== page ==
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Hideto Shinno

Hideto Shinno

Kagawa University, Japan

Title: Herbal medicine for sleep disturbances in the elderly

Biography

Hideto Shinno is Graduated from Hiroshima University School of Medicine (MD) and (PhD). He received National License of Medical Doctor. Currently he is working as Professor at Department of Liaison Psychiatry, Kagawa University School of Medicine, Kagawa, Japan.

Abstract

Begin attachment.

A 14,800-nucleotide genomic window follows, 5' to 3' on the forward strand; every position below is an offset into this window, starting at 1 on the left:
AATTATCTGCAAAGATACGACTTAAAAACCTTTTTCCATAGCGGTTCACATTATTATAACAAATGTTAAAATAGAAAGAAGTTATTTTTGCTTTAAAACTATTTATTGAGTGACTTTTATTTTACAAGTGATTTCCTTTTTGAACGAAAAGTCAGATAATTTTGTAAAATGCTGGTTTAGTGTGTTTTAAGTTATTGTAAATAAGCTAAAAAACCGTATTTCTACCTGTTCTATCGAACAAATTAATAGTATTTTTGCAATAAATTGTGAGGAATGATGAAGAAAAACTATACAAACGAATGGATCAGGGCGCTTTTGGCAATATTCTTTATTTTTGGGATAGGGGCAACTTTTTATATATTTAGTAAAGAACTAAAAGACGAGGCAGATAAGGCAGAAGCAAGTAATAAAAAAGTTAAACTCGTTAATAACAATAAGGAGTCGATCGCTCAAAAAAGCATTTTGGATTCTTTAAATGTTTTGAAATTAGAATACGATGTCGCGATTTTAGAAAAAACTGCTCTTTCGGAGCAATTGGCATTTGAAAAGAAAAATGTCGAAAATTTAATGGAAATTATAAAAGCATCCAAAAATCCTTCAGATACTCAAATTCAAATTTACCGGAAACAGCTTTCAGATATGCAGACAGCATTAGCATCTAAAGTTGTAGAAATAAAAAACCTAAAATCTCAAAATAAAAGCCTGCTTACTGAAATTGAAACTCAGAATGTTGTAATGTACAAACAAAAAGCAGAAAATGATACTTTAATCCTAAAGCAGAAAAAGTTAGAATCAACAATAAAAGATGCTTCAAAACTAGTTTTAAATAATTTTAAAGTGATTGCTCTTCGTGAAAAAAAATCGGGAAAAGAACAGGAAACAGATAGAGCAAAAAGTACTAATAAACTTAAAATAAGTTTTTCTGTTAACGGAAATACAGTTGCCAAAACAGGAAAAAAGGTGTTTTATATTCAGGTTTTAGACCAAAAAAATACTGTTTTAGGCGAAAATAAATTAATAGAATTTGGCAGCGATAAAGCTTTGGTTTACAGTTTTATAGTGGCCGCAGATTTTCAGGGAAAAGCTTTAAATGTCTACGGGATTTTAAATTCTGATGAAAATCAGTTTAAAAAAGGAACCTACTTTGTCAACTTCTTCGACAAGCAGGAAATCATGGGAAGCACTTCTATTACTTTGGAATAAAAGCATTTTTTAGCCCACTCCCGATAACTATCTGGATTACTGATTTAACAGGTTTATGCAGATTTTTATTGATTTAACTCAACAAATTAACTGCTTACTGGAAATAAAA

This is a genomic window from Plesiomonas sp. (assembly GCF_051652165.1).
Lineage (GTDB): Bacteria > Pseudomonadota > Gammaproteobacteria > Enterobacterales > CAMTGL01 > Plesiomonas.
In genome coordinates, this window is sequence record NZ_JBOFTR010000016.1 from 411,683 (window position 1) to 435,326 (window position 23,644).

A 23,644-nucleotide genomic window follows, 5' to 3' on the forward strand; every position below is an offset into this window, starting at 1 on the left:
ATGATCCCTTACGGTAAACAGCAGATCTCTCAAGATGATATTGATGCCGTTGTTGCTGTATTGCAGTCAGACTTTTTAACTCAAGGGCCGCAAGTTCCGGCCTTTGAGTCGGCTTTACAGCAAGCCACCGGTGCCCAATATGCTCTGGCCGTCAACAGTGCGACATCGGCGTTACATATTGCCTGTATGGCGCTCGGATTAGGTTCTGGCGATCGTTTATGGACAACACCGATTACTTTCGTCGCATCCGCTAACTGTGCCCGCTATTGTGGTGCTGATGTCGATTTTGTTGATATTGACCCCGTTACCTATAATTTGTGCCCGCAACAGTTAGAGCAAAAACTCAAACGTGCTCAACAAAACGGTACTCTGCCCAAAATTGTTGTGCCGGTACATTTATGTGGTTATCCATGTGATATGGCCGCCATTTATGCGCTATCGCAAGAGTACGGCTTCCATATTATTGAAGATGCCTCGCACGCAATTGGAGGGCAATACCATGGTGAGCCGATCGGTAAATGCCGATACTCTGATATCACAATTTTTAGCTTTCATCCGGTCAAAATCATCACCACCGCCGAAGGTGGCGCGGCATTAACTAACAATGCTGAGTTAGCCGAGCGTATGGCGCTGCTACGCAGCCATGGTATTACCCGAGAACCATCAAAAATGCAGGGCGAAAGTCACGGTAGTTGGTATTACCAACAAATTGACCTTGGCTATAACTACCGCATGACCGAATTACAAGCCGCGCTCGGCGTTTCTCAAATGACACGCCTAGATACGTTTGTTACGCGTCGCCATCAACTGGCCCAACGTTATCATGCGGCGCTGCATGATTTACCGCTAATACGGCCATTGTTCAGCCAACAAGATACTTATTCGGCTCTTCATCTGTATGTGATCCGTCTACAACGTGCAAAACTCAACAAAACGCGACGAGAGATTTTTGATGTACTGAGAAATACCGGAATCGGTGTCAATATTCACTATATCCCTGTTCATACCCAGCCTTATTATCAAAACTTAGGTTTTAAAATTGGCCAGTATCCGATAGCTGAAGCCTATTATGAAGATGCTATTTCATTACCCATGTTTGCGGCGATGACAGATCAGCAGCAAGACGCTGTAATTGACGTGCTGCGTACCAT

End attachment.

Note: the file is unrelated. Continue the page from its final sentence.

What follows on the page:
Previous studies of sleep in the elderly subjects have revealed a decrease in the amount of slow-wave sleep, and rapid eye movement (REM) sleep, reduction of nocturnal melatonin secretion, and advancement of the sleep phase. In addition, periodic limb movements during sleep (PLMs) are commonly observed in the elderly and often cause sleep disturbances. PLMs are generally considered to produce sleep fragmentation by provoking arousals. Recent studies have demonstrated the effect of YKS on the sleep architecture in the elderly patients who complained subjective sleep disturbances. After treated with YKS, polysomnography studies revealed increases in total sleep time, sleep efficiency and stage II sleep. Decreases in electroencephalogical arousals and PLMs were also reported. YKS has reported to be effective and well tolerated in the elderly patients who complained of sleep disturbances. Yokukan-San (YKS: Tsumura Co. Ltd. Japan), a traditional herbal prescription, was developed as a remedy for restlessness and agitation. YKS contains several herbal medicines (Atractylodis lanceae rhizoma, Hoelen, Cnidii rhizoma, Angelicae radix, Bupleuri radix, Glycyrrhizae radix, and Uncariae ramulus et uncus). Angelicae radix, an important component of YKS, is known to affect dopamine, γ-aminobutyric acid (GABA), and serotonin receptors. In aged rats, YKS has been reported to improve the decreased level of dopamine in the prefrontal cortex. YKS has been indicated to ameliorate age-related impairments of working memory via the dopaminergic system. Therefore, YKS may be effective for improving the decreased dopaminergic neuronal function that is responsible for the emergence of PLMs and restless legs syndrome (RLS). Animal studies have demonstrated that YKS exhibits an anxiolytic effect mediated by GABA receptors. These pharmacological actions on dopaminergic and GABAergic systems may be beneficial for reducing PLM and treating sleep disturbances including RLS.

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